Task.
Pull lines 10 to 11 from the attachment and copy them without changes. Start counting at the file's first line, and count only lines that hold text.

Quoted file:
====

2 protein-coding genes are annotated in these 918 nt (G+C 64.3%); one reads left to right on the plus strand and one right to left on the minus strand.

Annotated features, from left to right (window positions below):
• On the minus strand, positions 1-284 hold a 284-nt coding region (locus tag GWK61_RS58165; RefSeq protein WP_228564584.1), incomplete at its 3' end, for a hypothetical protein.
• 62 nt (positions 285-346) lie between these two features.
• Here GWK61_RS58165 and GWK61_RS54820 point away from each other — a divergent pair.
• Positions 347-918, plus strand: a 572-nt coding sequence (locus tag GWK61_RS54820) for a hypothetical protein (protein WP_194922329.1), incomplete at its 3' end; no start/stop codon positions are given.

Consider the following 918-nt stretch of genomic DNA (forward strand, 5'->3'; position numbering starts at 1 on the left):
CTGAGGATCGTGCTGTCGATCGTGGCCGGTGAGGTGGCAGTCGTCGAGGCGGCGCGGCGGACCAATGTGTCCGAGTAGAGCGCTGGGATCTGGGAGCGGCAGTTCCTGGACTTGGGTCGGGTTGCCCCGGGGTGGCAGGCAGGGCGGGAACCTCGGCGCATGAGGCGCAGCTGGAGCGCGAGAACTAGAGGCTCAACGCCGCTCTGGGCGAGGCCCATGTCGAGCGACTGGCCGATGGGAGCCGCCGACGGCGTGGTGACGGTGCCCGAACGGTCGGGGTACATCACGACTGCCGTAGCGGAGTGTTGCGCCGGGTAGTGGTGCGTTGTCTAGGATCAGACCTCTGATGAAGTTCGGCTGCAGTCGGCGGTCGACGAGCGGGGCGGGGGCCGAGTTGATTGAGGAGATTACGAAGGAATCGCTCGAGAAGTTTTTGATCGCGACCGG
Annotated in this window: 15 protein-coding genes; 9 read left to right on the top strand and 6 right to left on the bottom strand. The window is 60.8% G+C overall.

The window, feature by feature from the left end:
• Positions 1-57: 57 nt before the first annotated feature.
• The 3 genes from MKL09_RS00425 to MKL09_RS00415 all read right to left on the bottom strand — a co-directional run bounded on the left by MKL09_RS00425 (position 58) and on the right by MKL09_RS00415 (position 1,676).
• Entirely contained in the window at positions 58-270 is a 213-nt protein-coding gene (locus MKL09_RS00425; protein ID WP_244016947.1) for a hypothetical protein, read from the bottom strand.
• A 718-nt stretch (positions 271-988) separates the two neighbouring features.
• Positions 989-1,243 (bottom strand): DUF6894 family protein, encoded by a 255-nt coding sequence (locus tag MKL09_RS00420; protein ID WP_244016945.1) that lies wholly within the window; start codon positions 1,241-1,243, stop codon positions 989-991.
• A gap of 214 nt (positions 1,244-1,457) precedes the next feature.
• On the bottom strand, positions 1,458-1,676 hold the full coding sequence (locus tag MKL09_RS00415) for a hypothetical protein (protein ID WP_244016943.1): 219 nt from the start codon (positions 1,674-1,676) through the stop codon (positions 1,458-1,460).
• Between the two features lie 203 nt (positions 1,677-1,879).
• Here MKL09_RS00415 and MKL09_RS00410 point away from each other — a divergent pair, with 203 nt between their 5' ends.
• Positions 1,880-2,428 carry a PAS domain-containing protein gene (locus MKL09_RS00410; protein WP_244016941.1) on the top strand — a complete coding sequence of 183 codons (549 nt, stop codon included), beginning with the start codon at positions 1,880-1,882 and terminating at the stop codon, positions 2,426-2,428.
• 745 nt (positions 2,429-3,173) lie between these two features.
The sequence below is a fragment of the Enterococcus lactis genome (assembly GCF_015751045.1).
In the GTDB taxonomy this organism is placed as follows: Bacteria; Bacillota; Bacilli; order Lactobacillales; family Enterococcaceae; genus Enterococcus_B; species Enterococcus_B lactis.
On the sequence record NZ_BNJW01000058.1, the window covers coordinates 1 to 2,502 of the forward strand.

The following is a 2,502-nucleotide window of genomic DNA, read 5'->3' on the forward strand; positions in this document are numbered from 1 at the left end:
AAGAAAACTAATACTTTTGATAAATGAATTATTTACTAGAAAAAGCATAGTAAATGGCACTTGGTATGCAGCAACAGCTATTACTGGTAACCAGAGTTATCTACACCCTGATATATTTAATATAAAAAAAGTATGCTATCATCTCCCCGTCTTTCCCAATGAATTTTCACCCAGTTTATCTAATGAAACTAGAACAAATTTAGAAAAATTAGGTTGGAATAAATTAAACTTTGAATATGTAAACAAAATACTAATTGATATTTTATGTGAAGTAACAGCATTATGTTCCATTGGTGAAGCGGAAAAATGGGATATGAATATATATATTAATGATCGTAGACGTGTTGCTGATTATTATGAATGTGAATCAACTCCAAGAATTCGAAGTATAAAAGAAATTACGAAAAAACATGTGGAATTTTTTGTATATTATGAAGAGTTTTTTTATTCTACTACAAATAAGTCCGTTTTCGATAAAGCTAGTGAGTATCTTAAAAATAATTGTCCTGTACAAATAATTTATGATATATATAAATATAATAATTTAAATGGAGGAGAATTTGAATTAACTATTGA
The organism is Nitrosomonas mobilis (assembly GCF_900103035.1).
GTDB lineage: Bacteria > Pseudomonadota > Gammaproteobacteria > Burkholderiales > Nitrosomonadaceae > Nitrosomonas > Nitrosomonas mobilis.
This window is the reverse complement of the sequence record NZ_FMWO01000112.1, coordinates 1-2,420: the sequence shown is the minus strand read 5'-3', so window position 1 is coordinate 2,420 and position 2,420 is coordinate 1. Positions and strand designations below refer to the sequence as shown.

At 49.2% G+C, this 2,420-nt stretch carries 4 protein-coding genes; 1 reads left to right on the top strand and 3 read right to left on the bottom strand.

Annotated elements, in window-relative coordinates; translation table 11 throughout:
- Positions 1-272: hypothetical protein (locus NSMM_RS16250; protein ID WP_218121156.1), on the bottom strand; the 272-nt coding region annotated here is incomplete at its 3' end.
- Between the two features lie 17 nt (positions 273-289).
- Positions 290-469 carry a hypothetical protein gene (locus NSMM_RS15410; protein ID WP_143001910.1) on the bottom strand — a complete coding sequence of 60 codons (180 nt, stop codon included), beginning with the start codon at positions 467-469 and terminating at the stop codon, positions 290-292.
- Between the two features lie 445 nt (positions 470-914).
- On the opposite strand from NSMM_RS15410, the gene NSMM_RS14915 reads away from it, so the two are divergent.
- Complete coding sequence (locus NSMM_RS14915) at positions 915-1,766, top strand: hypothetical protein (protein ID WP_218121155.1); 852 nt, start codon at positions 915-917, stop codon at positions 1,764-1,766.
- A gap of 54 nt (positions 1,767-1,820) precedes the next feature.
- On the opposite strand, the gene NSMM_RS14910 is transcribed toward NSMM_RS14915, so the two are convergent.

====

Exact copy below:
The window, feature by feature from the left end:
• Positions 1-57: 57 nt before the first annotated feature.